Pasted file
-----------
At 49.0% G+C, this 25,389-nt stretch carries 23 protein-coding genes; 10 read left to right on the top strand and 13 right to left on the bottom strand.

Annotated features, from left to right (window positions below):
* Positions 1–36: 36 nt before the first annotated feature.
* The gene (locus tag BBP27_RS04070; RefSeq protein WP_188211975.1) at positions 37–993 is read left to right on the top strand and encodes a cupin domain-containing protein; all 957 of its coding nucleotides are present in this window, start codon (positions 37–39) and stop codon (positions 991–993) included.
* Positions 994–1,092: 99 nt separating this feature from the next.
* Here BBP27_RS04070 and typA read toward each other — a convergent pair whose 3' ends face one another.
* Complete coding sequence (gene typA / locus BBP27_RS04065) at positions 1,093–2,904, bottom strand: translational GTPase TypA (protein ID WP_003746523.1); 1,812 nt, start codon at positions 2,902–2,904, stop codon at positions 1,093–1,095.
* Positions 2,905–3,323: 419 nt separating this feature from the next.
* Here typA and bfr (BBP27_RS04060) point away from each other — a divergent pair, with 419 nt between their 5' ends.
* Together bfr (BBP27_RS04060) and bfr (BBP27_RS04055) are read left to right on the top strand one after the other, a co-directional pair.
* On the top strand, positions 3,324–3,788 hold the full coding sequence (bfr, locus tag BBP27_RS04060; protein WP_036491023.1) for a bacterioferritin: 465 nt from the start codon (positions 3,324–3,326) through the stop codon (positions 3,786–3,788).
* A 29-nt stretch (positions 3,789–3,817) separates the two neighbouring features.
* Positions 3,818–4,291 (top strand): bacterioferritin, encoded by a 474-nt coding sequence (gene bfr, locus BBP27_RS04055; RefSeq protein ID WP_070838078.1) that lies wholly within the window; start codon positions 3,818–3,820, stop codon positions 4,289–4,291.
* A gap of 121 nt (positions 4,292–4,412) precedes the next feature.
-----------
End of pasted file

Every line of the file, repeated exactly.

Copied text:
At 49.0% G+C, this 25,389-nt stretch carries 23 protein-coding genes; 10 read left to right on the top strand and 13 right to left on the bottom strand.

Annotated features, from left to right (window positions below):
* Positions 1–36: 36 nt before the first annotated feature.
* The gene (locus tag BBP27_RS04070; RefSeq protein WP_188211975.1) at positions 37–993 is read left to right on the top strand and encodes a cupin domain-containing protein; all 957 of its coding nucleotides are present in this window, start codon (positions 37–39) and stop codon (positions 991–993) included.
* Positions 994–1,092: 99 nt separating this feature from the next.
* Here BBP27_RS04070 and typA read toward each other — a convergent pair whose 3' ends face one another.
* Complete coding sequence (gene typA / locus BBP27_RS04065) at positions 1,093–2,904, bottom strand: translational GTPase TypA (protein ID WP_003746523.1); 1,812 nt, start codon at positions 2,902–2,904, stop codon at positions 1,093–1,095.
* Positions 2,905–3,323: 419 nt separating this feature from the next.
* Here typA and bfr (BBP27_RS04060) point away from each other — a divergent pair, with 419 nt between their 5' ends.
* Together bfr (BBP27_RS04060) and bfr (BBP27_RS04055) are read left to right on the top strand one after the other, a co-directional pair.
* On the top strand, positions 3,324–3,788 hold the full coding sequence (bfr, locus tag BBP27_RS04060; protein WP_036491023.1) for a bacterioferritin: 465 nt from the start codon (positions 3,324–3,326) through the stop codon (positions 3,786–3,788).
* A 29-nt stretch (positions 3,789–3,817) separates the two neighbouring features.
* Positions 3,818–4,291 (top strand): bacterioferritin, encoded by a 474-nt coding sequence (gene bfr, locus BBP27_RS04055; RefSeq protein ID WP_070838078.1) that lies wholly within the window; start codon positions 3,818–3,820, stop codon positions 4,289–4,291.
* A gap of 121 nt (positions 4,292–4,412) precedes the next feature.